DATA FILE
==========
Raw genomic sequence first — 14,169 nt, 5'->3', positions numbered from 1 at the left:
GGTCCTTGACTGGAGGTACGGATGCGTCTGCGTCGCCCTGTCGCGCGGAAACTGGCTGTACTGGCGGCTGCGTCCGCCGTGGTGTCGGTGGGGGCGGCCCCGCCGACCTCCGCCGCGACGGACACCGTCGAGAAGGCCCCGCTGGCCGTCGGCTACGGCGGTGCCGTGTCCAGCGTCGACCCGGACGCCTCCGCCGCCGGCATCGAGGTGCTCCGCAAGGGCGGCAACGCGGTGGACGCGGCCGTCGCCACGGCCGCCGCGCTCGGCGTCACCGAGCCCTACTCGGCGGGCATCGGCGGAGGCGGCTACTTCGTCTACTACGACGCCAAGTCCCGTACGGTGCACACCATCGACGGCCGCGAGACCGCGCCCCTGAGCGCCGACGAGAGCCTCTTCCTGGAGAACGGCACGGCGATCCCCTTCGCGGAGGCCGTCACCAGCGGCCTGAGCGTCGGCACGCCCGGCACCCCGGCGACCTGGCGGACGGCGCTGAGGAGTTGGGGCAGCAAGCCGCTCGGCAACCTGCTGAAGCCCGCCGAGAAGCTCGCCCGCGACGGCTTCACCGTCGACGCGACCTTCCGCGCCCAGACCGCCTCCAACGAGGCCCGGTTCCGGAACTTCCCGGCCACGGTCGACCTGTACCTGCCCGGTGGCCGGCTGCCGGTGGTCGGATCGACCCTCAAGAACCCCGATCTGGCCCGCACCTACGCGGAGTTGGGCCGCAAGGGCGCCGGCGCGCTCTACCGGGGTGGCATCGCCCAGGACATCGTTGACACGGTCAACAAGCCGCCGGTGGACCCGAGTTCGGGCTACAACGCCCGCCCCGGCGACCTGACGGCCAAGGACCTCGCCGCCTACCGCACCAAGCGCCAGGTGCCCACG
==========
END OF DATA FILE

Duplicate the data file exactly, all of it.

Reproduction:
Raw genomic sequence first — 14,169 nt, 5'->3', positions numbered from 1 at the left:
GGTCCTTGACTGGAGGTACGGATGCGTCTGCGTCGCCCTGTCGCGCGGAAACTGGCTGTACTGGCGGCTGCGTCCGCCGTGGTGTCGGTGGGGGCGGCCCCGCCGACCTCCGCCGCGACGGACACCGTCGAGAAGGCCCCGCTGGCCGTCGGCTACGGCGGTGCCGTGTCCAGCGTCGACCCGGACGCCTCCGCCGCCGGCATCGAGGTGCTCCGCAAGGGCGGCAACGCGGTGGACGCGGCCGTCGCCACGGCCGCCGCGCTCGGCGTCACCGAGCCCTACTCGGCGGGCATCGGCGGAGGCGGCTACTTCGTCTACTACGACGCCAAGTCCCGTACGGTGCACACCATCGACGGCCGCGAGACCGCGCCCCTGAGCGCCGACGAGAGCCTCTTCCTGGAGAACGGCACGGCGATCCCCTTCGCGGAGGCCGTCACCAGCGGCCTGAGCGTCGGCACGCCCGGCACCCCGGCGACCTGGCGGACGGCGCTGAGGAGTTGGGGCAGCAAGCCGCTCGGCAACCTGCTGAAGCCCGCCGAGAAGCTCGCCCGCGACGGCTTCACCGTCGACGCGACCTTCCGCGCCCAGACCGCCTCCAACGAGGCCCGGTTCCGGAACTTCCCGGCCACGGTCGACCTGTACCTGCCCGGTGGCCGGCTGCCGGTGGTCGGATCGACCCTCAAGAACCCCGATCTGGCCCGCACCTACGCGGAGTTGGGCCGCAAGGGCGCCGGCGCGCTCTACCGGGGTGGCATCGCCCAGGACATCGTTGACACGGTCAACAAGCCGCCGGTGGACCCGAGTTCGGGCTACAACGCCCGCCCCGGCGACCTGACGGCCAAGGACCTCGCCGCCTACCGCACCAAGCGCCAGGTGCCCACG